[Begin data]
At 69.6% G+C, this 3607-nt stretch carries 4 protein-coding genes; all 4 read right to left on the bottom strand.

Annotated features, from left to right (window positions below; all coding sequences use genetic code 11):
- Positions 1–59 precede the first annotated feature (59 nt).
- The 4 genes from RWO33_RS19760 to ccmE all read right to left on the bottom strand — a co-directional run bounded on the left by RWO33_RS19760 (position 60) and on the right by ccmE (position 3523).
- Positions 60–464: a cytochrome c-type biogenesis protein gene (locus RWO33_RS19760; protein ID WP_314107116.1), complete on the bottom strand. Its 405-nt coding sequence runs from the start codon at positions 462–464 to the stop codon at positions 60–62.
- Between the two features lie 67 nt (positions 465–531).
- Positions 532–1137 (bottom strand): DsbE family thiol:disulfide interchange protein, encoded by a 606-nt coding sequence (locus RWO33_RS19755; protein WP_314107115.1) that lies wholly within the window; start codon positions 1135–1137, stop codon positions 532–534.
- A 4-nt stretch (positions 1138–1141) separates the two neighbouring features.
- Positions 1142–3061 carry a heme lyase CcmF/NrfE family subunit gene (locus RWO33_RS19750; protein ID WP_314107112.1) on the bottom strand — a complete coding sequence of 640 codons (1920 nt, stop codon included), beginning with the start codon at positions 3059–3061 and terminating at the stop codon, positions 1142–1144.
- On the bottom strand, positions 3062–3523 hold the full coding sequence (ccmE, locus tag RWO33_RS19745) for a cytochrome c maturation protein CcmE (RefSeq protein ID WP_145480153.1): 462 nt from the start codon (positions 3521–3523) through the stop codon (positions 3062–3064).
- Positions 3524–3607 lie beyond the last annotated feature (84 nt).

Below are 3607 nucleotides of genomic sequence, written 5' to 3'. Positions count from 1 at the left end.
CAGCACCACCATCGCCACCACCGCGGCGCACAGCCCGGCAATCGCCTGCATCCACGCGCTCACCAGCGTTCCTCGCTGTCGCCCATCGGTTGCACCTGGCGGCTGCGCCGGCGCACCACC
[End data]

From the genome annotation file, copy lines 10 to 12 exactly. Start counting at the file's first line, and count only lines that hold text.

- On the bottom strand, positions 3062–3523 hold the full coding sequence (ccmE, locus tag RWO33_RS19745) for a cytochrome c maturation protein CcmE (RefSeq protein ID WP_145480153.1): 462 nt from the start codon (positions 3521–3523) through the stop codon (positions 3062–3064).
- Positions 3524–3607 lie beyond the last annotated feature (84 nt).

Below are 3607 nucleotides of genomic sequence, written 5' to 3'. Positions count from 1 at the left end.